The Fed’s aggressive streak of 11 rate hikes, beginning in March 2022, was intended to tame inflation, which peaked in June 2022 — according to the central bank’s preferred gauge — at 7.1%. But data released Friday showed that over the past six months, inflation has fallen all the way back to the Fed’s 2% annual target level. In the past three months, year-over-over inflation that excludes volatile food and energy costs has dropped to just 1.5%.

Yet Fed officials are expected to wait for at least a few months, to try to build confidence that inflation has been truly beaten, before they start reducing rates.

Christopher Waller, an influential member of the Fed’s governing board, sounded a note of caution in a recent speech.

“Inflation of 2% is our goal,” he said. “But that goal cannot be achieved for just a moment in time. It must be sustained.”

Waller has previously referred to having been “head-faked” on inflation. On more than one occasion, when initial government reports had indicated that inflation was falling, subsequent revisions to the data showed that price increases actually remained high. In his speech, Waller mentioned the government’s upcoming revisions of inflation data, to be released on Feb. 9, as a report he will be watching closely.

It’s possible that inflation could stay undesirably high, especially if the economy remains strong, which could cause the Fed to leave rates unchanged. Fed officials have said that as long as the economy stays healthy, they can take time before cutting rates.

Average paychecks are still increasing at about 4% to 4.5% annually, and apartment rental prices are still rising faster than they did before the pandemic. Officials expect rent prices to cool as a slew of new apartment buildings are completed. But that has yet to show up in the official data. And some prices in the service sector, such as for restaurant meals, are still accelerating.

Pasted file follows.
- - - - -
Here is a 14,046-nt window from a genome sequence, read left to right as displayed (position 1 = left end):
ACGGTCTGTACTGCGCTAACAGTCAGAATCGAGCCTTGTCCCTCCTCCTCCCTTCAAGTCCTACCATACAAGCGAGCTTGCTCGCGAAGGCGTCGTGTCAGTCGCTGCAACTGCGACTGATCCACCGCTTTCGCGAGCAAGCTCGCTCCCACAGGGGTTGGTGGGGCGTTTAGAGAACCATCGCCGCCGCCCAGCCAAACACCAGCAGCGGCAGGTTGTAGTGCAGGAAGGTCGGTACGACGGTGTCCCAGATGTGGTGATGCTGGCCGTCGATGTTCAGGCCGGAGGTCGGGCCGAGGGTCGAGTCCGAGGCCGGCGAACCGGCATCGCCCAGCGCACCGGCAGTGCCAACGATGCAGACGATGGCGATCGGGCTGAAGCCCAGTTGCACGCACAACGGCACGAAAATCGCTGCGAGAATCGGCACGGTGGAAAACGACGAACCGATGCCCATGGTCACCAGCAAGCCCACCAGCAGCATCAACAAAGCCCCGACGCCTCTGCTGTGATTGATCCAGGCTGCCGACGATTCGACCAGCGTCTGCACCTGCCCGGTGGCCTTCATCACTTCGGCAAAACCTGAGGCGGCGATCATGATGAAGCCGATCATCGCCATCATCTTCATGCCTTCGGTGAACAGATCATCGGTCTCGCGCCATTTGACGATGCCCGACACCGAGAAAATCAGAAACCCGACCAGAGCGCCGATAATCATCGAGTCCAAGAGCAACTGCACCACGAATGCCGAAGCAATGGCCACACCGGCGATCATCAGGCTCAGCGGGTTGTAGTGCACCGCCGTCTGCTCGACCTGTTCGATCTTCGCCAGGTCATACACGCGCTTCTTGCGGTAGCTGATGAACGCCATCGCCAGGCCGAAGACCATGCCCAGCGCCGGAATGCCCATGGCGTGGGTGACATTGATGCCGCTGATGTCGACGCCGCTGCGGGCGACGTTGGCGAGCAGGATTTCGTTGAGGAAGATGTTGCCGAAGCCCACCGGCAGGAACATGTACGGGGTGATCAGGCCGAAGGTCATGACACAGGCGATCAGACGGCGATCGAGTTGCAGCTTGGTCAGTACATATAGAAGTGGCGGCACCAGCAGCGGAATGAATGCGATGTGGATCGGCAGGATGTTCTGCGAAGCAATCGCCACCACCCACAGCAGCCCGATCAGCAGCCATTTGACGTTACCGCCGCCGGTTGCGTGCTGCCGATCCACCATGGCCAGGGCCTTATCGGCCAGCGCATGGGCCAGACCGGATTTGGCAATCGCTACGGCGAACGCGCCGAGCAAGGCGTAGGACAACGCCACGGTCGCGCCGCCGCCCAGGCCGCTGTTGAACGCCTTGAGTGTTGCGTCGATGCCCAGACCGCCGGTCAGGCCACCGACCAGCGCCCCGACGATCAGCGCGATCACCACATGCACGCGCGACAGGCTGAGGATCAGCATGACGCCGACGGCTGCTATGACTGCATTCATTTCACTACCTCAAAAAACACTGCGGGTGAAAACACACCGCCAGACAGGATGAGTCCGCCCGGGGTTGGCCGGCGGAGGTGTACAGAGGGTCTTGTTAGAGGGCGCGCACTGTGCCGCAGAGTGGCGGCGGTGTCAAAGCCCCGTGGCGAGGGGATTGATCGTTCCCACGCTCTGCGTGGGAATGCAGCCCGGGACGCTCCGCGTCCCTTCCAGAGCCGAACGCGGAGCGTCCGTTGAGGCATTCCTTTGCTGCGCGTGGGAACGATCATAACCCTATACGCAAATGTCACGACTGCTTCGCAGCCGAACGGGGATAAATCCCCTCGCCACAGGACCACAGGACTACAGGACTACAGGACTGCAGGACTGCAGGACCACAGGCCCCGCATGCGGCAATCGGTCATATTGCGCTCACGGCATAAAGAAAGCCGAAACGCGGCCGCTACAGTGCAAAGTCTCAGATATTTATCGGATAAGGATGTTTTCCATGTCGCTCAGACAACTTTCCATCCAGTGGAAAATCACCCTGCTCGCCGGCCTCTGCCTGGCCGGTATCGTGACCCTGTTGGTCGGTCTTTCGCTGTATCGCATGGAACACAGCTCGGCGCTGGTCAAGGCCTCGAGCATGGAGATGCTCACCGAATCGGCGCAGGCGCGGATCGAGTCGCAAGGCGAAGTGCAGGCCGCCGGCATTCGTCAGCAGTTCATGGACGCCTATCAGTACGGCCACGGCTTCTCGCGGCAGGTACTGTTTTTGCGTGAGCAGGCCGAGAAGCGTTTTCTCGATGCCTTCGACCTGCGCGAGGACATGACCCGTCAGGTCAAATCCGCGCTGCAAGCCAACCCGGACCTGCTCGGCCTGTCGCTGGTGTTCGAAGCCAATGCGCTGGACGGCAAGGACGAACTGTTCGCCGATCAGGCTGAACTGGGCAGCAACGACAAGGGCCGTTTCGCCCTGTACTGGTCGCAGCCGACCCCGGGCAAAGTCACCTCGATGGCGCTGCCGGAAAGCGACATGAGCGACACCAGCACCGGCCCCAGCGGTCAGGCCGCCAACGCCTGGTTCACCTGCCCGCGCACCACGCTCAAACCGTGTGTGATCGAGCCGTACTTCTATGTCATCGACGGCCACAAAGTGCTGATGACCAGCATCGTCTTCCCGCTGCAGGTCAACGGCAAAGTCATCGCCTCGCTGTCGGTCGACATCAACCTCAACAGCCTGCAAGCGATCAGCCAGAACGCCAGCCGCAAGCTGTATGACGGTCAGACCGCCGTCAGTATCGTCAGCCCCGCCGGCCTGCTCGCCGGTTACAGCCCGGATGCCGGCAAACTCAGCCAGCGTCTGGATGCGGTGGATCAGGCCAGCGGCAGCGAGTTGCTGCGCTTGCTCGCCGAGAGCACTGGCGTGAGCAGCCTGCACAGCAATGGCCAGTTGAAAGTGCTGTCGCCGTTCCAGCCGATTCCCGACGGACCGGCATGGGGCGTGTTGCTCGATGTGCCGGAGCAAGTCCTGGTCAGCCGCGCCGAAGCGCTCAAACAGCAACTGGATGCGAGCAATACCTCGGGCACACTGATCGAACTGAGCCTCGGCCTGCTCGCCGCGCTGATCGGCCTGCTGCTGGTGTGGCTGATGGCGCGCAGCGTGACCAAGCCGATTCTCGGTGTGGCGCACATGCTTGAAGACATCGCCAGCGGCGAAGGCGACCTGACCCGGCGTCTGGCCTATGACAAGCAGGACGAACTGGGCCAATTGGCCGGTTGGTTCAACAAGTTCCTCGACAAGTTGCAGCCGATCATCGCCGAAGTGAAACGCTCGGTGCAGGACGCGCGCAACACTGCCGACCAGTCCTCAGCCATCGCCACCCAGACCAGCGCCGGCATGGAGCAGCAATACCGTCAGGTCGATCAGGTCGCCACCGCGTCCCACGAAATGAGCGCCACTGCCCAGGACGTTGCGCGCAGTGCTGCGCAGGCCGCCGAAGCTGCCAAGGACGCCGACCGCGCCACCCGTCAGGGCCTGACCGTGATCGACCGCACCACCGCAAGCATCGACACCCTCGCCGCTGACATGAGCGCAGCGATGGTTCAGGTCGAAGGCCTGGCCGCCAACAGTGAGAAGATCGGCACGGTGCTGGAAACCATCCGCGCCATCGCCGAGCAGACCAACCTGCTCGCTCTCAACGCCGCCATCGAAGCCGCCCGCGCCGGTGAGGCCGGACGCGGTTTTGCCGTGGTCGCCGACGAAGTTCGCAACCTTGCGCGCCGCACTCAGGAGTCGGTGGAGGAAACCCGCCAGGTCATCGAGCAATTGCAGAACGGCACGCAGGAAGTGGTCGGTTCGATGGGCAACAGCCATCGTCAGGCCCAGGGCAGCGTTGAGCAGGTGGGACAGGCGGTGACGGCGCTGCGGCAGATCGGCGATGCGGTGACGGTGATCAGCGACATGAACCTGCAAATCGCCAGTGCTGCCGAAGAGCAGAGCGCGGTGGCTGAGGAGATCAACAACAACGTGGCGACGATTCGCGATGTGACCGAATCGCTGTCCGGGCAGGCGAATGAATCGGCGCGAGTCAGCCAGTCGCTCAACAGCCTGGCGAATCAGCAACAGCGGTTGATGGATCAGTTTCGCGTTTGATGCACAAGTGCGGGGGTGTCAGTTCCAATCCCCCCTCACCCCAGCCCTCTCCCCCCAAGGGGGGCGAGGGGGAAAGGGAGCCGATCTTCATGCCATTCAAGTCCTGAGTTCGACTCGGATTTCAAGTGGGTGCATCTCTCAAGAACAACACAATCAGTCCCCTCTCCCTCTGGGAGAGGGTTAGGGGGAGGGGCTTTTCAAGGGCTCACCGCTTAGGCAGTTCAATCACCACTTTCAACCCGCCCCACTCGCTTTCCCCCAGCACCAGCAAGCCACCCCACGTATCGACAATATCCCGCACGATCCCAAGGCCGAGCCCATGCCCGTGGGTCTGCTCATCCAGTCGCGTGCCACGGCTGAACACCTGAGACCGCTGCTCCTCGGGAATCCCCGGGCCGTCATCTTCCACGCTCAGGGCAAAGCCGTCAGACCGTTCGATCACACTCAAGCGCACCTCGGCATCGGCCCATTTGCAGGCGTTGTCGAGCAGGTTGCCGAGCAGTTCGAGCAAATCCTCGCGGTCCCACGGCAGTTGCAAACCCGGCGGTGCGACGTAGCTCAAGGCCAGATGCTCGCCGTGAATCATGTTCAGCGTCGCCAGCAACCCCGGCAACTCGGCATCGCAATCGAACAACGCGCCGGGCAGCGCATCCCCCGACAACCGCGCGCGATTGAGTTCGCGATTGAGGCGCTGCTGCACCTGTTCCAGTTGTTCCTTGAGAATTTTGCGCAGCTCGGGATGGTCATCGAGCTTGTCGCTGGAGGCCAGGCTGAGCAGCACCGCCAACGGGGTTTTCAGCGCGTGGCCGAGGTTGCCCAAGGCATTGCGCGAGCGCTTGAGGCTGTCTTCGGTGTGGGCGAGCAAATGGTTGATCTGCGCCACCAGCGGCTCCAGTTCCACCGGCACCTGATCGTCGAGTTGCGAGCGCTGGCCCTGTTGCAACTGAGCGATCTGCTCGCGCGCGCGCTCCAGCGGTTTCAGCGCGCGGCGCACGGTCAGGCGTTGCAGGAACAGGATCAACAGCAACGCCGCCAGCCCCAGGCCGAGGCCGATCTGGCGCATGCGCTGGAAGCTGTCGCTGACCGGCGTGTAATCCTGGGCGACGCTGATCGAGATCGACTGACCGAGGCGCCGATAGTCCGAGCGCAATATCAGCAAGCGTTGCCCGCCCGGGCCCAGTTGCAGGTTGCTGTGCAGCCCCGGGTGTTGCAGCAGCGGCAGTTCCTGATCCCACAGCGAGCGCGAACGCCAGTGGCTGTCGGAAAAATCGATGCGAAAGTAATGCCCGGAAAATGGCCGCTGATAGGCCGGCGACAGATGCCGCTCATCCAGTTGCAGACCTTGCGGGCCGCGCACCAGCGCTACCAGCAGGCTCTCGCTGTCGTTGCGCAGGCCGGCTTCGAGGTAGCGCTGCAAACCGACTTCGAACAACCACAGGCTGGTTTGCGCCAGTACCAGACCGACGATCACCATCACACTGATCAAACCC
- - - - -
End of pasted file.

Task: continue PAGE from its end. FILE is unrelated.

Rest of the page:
“We would argue we’re not out of the woods yet,” said Tiffany Wilding, a managing director and economist at PIMCO. “The Fed does not want to be Arthur Burns,” she added, referring to the Fed chair from the 1970s who is widely blamed for cutting rates too soon and allowing inflation to become more deeply entrenched in the economy.

At the same time, the Fed is grappling with an equivalent risk in the other direction: That it might keep its key rate too high for too long and potentially trigger a recession. Consumers spent at a healthy pace in the final three months of last year, but they could eventually pull back in the face of higher borrowing costs and prices that are still well above where they were three years ago.

“They run the risk of overstating their welcome at high rates and slowing the economy down in a way that really isn’t necessary,” said Bill English, a finance professor at the Yale School of Management and a former Fed economist.

Still, the Fed could also accelerate its rate cuts later this year if the economy does weaken, just as it rapidly raised rates after waiting too long to start boosting them in 2022, said Claudia Sahm, founder of Sahm Consulting and a former Fed economist,

“I fully expect them to wait as long as humanly possible to cut rates,” she said. “The Fed excels at being behind the curve.”